Legal Question in Wills and Trusts in Georgia

Me ex husband just passed. Had will from time of our marriage that left all to me and specifically nothing to his son due to an estrangement between them. Had carried this will through several moves, had it in front space of file cabinet and told several of his siblings to be sure to follow his will. this was the only will he had. He was living on land we previously owned and paid for together and I gave him free and clear in the divorce. I have been told the will is not valid because of the divorce and he did not reaffirm it. All is going to the son. Should I just let all this go or should I pursue this? Would I even have a chance of getting anywhere. The will is from GA. The land is in Indiana where he passed.

Asked on 9/28/10, 1:57 pm

2 Answers from Attorneys

Glen Ashman Ashman Law Office also dba Glen Ashman Attorney

You'd need to ask an Indiana lawyer but in many states a divorce revokes a will.

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Answered on 10/03/10, 2:13 pm
Phillip M. Cook Cook Legal Services, LLC

You should speak with a Georgia AND Indiana probate (wills, trusts, estates) lawyer about the specifics of your case and your chances of success.

I cannot speak to Indiana law, b/c I am not an attorney there. In Georgia, � 53-4-49 of the Official Code of Georgia states as follows:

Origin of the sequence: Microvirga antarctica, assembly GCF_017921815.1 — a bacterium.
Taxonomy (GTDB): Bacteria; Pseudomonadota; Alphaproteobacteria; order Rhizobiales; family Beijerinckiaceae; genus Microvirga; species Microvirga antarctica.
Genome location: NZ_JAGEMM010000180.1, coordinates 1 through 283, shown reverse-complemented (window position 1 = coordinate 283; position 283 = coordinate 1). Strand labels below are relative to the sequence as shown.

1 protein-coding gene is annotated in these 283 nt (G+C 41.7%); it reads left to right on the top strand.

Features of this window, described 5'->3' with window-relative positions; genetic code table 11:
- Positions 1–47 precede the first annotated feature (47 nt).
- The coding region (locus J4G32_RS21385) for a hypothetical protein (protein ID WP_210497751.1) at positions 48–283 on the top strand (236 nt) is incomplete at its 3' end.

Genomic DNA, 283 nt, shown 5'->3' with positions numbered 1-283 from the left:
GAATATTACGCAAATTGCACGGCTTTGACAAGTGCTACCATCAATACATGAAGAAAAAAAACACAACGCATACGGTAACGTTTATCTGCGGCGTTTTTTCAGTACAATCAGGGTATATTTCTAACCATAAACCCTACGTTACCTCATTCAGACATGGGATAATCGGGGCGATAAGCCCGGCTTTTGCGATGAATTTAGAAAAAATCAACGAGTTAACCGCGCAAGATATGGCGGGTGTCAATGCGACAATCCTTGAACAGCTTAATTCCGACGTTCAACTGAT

"All provisions of a will made prior to a testator's final divorce or the annulment of the testator's marriage in which no provision is made in contemplation of such event shall take effect as if the former spouse had predeceased the testator."

What this means in Georgia is that unless the will specifically said something to the effect of "hey, I know my ex-wife and I are divorced, but I still want to leave her my stuff", the law acts as if you died before your husband so that you cannot recover from him upon his death. Put another way, in Georgia, divorce does not make the ENTIRE will invalid, only the provisions dealing with former spouses.

Best of luck.******The above is for informational purposes and does not create an attorney-client privilege.*******

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Answered on 10/03/10, 2:27 pm

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